12 Hot Springs Worth Traveling For
Before the days of high-tech spa treatments, wellness seekers headed for the hot springs—and modern-day soakers can, too. From an ancient pool near the Dead Sea to the picturesque American West, join us on a world tour of the most stunning spots to take a dip.
How to Soak: The stunning Cascate del Mulino, just outside of town, is a series of thermal waterfalls that cascade into natural pools of travertine rock. The water bubbles up at about 99 degrees year-round, making this a popular relaxation spot even in the winter, and at night (access is available 24/7, at your own risk.) There aren't any facilities at the park-just strip down to your bathing suit and hop in. cascate-del-mulino.info; free.
Hot Springs, Arkansas
Taking the waters, Victorian-style.
Evidence suggests that a variety of Native American tribes came together in peace to bathe in these waters in the Ouachita mountain valley. A naturalist and a chemist were sent to the region following the Louisiana Purchase, and sent word in 1804 of steaming waters and natural minerals. By 1828, simple hotel had been built to shelter bathers and over time dozens of thermal spas were opened, with the additional enticement of horse racing and gambling. The casinos aren't as prominent now, but you can still stroll streets lined with Victorian houses and historic hotels.
The Benefits: The town's thermal waters are sourced from 47 springs on the western slopes of Hot Springs Mountain. As they make their way up through the earth, the springs are infused with an array of minerals and heated to about 143 degrees; the combination has proved effective in treating symptoms of arthritis, gout, and joint and rheumatic issues. You are welcome to fill up on cold mineral drinking water at several pumps around town.
How to Soak: There are several hotels and spas in town that make use of the thermal waters, but for a more traditional experience, head into Hot Springs National Park. Get a history lesson at the Fordyce Bathhouse, now a museum. Then get in the waters yourself at the Quapaw Bath. First opened in 1922, the facilities include private mineral baths—the perfect choice for those not excited about soaking with strangers. quapawbaths.com, $30 for a private mineral bath.
Continue a tradition that dates back to the 2nd century.
The mountain town of Kusatsu in central Japan is one of the oldest hot springs sites in the country, with claims of travelers soaking here as early as the 2nd century. Samurai came in the 1600s, looking to heal their wounds. By the 1700s Kusatsu was a booming resort destination for those suffering from red light district illnesses like syphilis. The interest became scientific in 1876 when a German doctor began researching the healing powers of the waters, and helped create more targeted medical treatments using the springs.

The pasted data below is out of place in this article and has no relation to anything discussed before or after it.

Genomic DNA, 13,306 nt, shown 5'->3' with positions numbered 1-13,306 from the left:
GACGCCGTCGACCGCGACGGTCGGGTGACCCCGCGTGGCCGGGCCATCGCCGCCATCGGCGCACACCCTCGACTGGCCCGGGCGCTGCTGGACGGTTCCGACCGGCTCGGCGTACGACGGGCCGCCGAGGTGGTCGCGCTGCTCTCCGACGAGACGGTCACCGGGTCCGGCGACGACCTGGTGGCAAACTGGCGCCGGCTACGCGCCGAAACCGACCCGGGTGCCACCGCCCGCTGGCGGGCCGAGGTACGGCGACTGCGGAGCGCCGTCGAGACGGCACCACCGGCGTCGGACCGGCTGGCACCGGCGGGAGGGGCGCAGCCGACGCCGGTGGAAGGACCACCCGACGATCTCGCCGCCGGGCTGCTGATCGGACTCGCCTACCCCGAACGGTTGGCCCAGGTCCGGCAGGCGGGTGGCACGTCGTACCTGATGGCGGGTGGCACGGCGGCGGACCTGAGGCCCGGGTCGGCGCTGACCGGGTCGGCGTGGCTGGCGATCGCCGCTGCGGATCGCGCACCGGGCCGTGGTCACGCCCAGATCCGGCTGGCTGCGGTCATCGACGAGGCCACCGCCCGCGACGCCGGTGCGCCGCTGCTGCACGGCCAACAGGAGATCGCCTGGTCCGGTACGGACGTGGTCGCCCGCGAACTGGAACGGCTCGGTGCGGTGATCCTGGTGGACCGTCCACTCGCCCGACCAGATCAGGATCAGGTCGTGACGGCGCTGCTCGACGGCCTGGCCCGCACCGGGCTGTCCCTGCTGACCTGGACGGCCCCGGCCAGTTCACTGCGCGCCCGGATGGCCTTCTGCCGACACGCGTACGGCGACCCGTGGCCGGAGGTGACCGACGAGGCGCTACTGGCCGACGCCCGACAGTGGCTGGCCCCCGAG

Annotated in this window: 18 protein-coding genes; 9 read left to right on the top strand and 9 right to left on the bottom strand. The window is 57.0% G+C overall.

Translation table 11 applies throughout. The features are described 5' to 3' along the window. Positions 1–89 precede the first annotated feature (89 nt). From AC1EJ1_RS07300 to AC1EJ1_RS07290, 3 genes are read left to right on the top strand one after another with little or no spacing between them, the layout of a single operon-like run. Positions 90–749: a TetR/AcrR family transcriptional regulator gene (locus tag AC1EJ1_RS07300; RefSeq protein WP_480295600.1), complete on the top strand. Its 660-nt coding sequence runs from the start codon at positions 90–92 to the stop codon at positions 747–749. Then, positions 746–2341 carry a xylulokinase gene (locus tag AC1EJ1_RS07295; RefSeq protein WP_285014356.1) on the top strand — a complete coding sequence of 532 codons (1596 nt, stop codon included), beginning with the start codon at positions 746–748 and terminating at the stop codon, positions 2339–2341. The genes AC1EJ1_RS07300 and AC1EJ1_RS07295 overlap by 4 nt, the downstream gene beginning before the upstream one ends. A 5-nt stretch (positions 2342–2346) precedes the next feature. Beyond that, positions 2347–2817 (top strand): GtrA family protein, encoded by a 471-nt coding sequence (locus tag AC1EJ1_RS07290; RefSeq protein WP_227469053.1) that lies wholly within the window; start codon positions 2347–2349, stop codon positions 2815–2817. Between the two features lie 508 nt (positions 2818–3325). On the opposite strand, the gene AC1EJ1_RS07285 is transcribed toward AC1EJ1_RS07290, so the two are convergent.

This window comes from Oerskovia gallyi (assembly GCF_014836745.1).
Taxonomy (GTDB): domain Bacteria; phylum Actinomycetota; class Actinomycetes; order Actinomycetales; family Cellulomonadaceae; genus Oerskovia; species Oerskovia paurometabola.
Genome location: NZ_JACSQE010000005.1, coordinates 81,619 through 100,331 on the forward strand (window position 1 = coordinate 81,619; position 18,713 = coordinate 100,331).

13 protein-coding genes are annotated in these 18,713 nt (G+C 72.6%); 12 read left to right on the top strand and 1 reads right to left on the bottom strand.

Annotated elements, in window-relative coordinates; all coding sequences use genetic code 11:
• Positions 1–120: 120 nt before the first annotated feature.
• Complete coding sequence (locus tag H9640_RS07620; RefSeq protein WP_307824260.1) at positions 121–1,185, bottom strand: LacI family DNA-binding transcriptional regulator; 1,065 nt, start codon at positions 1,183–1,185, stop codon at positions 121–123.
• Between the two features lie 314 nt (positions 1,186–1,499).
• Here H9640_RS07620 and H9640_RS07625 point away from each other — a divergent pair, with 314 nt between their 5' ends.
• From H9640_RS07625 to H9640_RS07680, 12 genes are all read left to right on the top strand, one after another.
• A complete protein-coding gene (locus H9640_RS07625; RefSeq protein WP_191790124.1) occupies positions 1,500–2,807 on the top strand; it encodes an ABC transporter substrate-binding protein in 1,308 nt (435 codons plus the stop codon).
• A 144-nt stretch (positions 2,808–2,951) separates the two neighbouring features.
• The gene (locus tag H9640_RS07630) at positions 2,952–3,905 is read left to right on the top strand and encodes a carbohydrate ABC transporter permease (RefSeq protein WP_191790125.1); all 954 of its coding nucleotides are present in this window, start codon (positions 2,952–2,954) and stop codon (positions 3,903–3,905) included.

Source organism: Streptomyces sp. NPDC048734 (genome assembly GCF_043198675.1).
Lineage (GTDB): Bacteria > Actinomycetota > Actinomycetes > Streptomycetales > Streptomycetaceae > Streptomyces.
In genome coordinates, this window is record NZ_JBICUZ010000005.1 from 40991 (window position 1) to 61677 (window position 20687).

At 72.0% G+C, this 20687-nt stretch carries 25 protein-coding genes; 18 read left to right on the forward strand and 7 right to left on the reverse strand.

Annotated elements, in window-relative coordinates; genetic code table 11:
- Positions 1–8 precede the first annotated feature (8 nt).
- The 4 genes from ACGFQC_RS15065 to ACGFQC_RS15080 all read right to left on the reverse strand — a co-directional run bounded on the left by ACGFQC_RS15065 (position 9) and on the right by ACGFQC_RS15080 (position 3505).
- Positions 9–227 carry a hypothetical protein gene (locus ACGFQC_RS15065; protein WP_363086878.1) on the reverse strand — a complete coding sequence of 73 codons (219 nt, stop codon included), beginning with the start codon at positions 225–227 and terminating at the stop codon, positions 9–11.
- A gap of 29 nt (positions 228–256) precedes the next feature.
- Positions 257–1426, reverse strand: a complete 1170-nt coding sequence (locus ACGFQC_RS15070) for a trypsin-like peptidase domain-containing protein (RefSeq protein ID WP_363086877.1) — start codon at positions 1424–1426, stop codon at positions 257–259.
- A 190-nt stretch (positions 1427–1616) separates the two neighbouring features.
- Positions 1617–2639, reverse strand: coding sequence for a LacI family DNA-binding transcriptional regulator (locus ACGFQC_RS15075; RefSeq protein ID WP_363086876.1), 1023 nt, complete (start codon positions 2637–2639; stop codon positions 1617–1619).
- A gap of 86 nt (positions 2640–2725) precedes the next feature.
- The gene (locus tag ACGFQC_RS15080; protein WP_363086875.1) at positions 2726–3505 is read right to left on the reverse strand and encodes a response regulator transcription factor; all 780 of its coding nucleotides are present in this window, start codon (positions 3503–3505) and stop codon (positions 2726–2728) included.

The Benefits: Kusatsu's location near one active volcano and two dormant ones means there are more than 100 springs and baths, called onsen. Full of sulfur and healing minerals from the volcanic earth, the waters treat bruises, sprains, stiff muscles, and burns, as well as chronic indigestion. Temperatures can reach a scalding 129 degrees, so bathing is not allowed in the hottest pools.
How to Soak: There are several public bathhouses in Kusatsu, one of the most popular being Sainokawara Rotenburo. This open-air bath in Sainokawara Park can accommodate up to 100 bathers and is open year-round (japan-guide.com; $6 entrance fee). Otakinoyu has outdoor pools and a wooden bathhouse with seven tubs of varying temperatures (japan-guide.com; $10 entrance fee). Located near a source spring, Shirohatanoyu, one of the eighteen free local communal baths, has two small tubs (japan-guide.com; free).
Soak in some of the world's most picturesque springs—if you can get there.
Tibet can be a complicated country to get to (see our advice here). Once there, you can visit numerous hot spring sites, with Yambajan easily being the most picturesque. Glaciers, ancient forests, and snow-capped hills surround the town, which sits on a cold plateau at the base of the Nyainqentanglha Mountains. There are eight springs here, all with evocative names like Bread-Steaming Hot Spring (where bread can be cooked over the steam heat), Vinegar Boiling Spring, and Fish-Cooking River (which runs so hot, fish get boiled and float to the surface).
SEE THE HOT SPRINGS
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